It's also only an hour away from the Cognac area, home to world-famous brandy distilleries and a charming medieval old town, and there are plenty of local châteaux to visit nearby.

Courcôme enjoys a central location, making it a good place to stop off for holidaymakers who are driving down to the south. The local train station is also only a two-and-a-half hour train ride away from Paris.

"I really like the area," says Simon. "I've been coming here quite a lot, been brought up here, so I really love it. When I brought Chloe here for the first time she really loved it as well, so it made sense.

"It's like a little microclimate in itself - really warm here a lot of the year."

Chloe Turner and Simon Robinson bought La Roseraie in their twentiesChloe Turner and Simon Robinson bought La Roseraie in their twenties

After getting the keys in July last year and spending a busy summer in France, Simon and Chloe moved back to St Austell in Cornwall to live with Chloe's mum while undertaking the extensive renovations needed at their new venture before relocating there full-time.

However, after returning to La Roseraie this spring, they were determined to move to France as soon as they could, rather than continually travelling back and forth. So Chloe, 20, and Simon have recently found a position at Châteaux les Trois Brioux, in Cher.

They hope to move in permanently at La Roseraie following the summer of 2020.

Simon says: "We were out doing renovations in March and really didn't want to go back to the UK again, so started looking for jobs that may be able to get us over here full-time instead of going back and forth.

"After emailing lots of places, I found a position with a château in Cher for a couple to work as estate assistants. That is where we work now, in an amazing château estate, Château Les Trois Brioux, working in the grounds.

"We get to travel back to our house each weekend to enjoy it and carry on our renovations."

La Roseraie has a lot of potentialLa Roseraie has a lot of potential

The couple, who travel over from Plymouth to Roscoff and then drive down to Courcôme, spent several weeks last summer working on the first floor apartment, stripping wallpaper, knocking down plaster walls to reveal the old stonework, repointing walls and fixing windows in the outbuildings before the winter.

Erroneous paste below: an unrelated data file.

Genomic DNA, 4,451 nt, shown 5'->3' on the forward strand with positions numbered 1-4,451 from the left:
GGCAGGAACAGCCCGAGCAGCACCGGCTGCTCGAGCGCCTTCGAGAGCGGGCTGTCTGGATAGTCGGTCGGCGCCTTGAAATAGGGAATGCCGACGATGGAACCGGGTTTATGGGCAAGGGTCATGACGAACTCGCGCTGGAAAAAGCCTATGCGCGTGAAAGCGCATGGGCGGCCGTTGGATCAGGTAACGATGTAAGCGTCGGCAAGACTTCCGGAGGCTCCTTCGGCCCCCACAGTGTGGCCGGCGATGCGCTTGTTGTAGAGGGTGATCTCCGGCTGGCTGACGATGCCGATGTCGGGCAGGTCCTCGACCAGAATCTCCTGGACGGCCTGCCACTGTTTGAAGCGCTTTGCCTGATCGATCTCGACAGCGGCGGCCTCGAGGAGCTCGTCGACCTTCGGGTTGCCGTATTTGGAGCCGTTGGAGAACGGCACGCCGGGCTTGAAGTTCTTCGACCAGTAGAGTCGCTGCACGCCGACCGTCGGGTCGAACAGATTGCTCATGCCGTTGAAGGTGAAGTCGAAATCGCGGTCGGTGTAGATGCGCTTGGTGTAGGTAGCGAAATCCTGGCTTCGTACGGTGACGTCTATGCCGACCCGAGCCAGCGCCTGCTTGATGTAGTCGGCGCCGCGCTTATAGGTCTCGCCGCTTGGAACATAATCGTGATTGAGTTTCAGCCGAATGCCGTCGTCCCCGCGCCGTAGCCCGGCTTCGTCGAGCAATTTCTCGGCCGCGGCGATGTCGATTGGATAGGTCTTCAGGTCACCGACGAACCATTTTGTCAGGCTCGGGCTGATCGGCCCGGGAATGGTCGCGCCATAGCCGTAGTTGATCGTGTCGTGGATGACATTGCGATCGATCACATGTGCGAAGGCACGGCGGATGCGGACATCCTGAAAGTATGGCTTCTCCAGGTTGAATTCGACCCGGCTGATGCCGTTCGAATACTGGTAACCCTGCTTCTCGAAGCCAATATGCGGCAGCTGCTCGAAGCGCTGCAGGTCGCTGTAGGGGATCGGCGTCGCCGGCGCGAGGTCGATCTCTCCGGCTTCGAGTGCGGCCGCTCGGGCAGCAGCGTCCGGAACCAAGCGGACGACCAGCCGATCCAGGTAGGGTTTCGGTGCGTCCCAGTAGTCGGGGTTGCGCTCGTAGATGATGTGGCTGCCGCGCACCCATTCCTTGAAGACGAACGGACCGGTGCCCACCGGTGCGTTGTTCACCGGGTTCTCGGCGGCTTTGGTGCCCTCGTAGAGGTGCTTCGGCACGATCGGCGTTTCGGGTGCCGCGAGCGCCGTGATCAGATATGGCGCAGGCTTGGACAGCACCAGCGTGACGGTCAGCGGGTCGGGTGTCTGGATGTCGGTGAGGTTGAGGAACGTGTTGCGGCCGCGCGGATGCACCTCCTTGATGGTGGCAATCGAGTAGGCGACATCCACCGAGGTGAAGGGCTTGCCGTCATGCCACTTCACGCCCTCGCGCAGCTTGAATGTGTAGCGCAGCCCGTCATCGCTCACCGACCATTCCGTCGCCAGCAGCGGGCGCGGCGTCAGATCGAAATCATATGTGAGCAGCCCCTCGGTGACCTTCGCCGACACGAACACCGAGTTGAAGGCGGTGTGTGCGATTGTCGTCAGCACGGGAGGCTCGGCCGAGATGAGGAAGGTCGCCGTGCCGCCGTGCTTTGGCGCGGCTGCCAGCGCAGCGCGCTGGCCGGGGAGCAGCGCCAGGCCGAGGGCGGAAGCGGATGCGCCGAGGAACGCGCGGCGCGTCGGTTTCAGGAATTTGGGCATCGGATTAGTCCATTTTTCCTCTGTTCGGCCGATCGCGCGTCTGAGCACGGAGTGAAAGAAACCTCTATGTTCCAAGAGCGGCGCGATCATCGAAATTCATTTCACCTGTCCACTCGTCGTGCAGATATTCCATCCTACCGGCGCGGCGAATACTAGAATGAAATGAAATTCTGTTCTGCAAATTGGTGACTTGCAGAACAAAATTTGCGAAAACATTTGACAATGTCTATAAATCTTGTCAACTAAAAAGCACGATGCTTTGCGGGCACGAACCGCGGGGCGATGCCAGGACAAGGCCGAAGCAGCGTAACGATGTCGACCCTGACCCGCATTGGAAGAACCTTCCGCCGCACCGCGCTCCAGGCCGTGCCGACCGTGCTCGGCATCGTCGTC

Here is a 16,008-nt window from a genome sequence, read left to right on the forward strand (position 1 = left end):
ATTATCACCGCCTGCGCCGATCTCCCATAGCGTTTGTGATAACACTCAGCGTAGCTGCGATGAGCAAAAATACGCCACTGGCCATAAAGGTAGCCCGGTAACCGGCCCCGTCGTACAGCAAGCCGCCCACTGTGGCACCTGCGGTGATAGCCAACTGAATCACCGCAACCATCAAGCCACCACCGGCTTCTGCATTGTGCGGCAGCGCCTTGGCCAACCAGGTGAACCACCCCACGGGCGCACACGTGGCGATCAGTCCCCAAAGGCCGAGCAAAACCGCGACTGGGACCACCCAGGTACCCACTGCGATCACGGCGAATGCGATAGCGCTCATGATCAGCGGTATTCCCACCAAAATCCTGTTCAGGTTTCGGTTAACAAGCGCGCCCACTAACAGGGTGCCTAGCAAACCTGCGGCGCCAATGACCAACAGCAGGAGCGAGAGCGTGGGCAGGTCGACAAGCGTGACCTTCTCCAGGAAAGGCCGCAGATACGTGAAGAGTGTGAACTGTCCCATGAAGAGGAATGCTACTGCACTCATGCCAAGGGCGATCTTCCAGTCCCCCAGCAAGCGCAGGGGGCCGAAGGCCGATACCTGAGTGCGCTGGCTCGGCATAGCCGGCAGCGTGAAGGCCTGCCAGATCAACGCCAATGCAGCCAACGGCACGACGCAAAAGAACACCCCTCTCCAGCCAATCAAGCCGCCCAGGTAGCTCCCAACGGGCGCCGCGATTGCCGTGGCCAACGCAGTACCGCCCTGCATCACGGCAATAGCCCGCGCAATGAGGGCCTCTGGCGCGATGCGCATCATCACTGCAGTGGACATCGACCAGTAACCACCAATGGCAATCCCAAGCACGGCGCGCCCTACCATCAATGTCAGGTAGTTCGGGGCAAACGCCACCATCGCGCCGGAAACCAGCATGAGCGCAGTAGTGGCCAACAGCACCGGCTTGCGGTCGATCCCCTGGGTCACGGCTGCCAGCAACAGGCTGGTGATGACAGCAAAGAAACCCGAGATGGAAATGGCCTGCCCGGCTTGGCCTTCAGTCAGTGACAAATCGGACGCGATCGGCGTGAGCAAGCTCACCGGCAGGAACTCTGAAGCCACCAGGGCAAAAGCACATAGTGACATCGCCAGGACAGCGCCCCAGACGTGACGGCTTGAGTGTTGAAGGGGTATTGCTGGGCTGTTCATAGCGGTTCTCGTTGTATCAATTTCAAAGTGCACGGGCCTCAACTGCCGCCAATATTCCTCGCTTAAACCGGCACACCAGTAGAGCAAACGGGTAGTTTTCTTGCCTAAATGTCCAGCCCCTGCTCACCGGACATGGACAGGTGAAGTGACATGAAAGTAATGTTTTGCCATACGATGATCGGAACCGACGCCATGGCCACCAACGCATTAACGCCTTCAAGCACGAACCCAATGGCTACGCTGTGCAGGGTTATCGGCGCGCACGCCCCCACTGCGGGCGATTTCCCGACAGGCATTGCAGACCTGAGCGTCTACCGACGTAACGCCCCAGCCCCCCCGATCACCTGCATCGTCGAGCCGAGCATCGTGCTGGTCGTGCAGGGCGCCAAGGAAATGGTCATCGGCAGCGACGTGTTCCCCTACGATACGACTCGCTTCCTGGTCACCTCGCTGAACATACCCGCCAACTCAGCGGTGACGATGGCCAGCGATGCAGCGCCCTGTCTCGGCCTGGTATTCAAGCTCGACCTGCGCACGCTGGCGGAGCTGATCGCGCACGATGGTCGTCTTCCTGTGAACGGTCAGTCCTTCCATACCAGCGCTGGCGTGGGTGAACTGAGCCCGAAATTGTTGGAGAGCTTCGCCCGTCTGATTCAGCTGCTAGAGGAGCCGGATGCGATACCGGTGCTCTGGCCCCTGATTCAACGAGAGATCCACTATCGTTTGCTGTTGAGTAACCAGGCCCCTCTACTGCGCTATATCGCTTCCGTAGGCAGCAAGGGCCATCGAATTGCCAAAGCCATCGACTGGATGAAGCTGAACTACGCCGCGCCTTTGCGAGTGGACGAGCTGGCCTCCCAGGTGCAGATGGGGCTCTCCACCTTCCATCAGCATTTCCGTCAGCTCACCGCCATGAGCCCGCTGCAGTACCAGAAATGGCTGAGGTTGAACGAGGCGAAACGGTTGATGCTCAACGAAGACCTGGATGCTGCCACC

"We've given ourselves a lot more work than we could have, but it's going to look really nice because of the extra work," Simon explains.

"There's the garden to do as well which is going to be the main selling point, there are lots of fruit trees, roses and flowers.

"We're trying to do as much of the work as we can ourselves. We've done 90% of the work at the minute, my dad's come and helped us out with a few bits but he had to go back to the UK to work.

"But we've been cracking on between me, Chloe and my mum, who's been doing the garden for us."

When it comes to opening for business, the couple already have hospitality experience which will be invaluable when they start to run the gîtes full-time. Simon has spent the past 10 years working in hotel management and Chloe has also previously worked in a hotel.

The garden at La RoseraieThe garden at La Roseraie

"We were originally looking at restaurants or hotels in the UK, I wanted to go and do my own business, because it was the right time for me to, but the mortgages in the UK were crazy," Simon admits.

"Cornwall's prices have definitely gone crazily high and it would have put a lot of financial pressure on us, whereas this takes that off."

Once their new home and gîte business is completely finished, in two to three years' time, it will be able to accommodate up to 16 people, with six or seven bedrooms in total.

Chloe is looking forward to the decorating stage, inspired by the traditional old French style, and the pair have already started buying a few items at car boot sales and vide-greniers which Simon's dad helps transport in his van.

Simon says: "It was a dream when we first came over - we thought 'we could actually get a house out here'.

"We just thought 'why not do it?'"